In his youth, after the assassination of his father Mithridates V in 120 BC, Mithridates is said to have lived in the wilderness for seven years, inuring himself to hardship. While there, and after his accession, he cultivated an immunity to poisons by regularly ingesting sub-lethal doses of the same. He invented a complex "universal antidote" against poisoning several versions are described in the literature. Aulus Cornelius Celsus gives one in his De Medicina and names it Antidotum Mithridaticum, whence English mithridate. Pliny the Elder's version comprised 54 ingredients to be placed in a flask and matured for at least two months. After Mithridates' death in 63 BC, many imperial Roman physicians claimed to possess and improve on the original formula, which they touted as Mithradatium. In keeping with most medical practices of his era, Mithridates' anti-poison routines included a religious component they were supervised by the Agari, a group of Scythian shamans who never left him. Mithridates was reportedly guarded in his sleep by a horse, a bull, and a stag, which would whinny, bellow, and bleat whenever anyone approached the royal bed.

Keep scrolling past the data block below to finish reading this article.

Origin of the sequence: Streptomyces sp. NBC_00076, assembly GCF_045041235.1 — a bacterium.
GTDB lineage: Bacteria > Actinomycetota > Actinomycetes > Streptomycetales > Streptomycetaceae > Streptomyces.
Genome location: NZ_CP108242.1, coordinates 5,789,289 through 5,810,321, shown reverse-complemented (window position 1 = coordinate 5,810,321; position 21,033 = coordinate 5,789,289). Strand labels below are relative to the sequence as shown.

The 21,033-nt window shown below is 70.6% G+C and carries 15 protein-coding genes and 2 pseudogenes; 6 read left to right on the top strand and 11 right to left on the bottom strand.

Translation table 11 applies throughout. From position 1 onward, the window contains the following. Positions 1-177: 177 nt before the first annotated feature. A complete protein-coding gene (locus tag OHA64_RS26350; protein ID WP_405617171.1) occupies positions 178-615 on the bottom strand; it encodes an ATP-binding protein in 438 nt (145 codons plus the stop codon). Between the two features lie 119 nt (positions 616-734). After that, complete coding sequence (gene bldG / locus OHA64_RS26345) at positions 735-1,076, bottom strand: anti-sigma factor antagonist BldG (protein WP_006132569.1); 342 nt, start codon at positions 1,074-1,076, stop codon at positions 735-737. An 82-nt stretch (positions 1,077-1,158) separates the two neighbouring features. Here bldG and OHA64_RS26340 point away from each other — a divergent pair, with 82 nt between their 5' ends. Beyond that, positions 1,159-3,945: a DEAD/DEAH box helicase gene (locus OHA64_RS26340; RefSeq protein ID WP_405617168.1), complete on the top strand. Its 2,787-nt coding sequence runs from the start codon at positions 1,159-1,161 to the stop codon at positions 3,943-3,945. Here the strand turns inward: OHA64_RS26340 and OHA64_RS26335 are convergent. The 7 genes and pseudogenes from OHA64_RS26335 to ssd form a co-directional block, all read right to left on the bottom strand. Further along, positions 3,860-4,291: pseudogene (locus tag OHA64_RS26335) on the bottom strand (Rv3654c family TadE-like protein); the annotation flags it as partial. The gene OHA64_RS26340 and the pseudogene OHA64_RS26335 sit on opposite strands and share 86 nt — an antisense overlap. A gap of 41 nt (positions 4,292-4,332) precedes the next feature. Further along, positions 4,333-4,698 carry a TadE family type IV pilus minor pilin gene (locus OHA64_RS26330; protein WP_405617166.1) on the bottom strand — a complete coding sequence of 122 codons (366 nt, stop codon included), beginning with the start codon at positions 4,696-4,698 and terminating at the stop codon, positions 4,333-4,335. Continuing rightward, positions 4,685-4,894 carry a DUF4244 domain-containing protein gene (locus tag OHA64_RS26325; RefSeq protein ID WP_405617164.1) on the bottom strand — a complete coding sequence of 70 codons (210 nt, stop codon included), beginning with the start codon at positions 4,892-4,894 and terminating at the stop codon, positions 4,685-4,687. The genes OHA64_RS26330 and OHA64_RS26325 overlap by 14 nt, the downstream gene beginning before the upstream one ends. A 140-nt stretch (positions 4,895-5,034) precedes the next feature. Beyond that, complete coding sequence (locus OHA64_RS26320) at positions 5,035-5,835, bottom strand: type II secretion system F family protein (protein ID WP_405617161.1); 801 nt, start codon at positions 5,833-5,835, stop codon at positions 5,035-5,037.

Mithridates as polyglot

In Pliny the Elder's account of famous polyglots, Mithridates could speak the languages of all the twenty-two nations he governed. This reputation led to the use of Mithridates' name as title in some later works on comparative linguistics, such as Conrad Gessner's Mithridates de differentis linguis, (1555), and Adelung and Vater's Mithridates oder allgemeine Sprachenkunde (1806�).

Wives, mistresses and children

Mithridates VI had wives and mistresses, by whom he had various children. The names he gave his children are a representation of his Persian, Greek heritage and of his ancestry.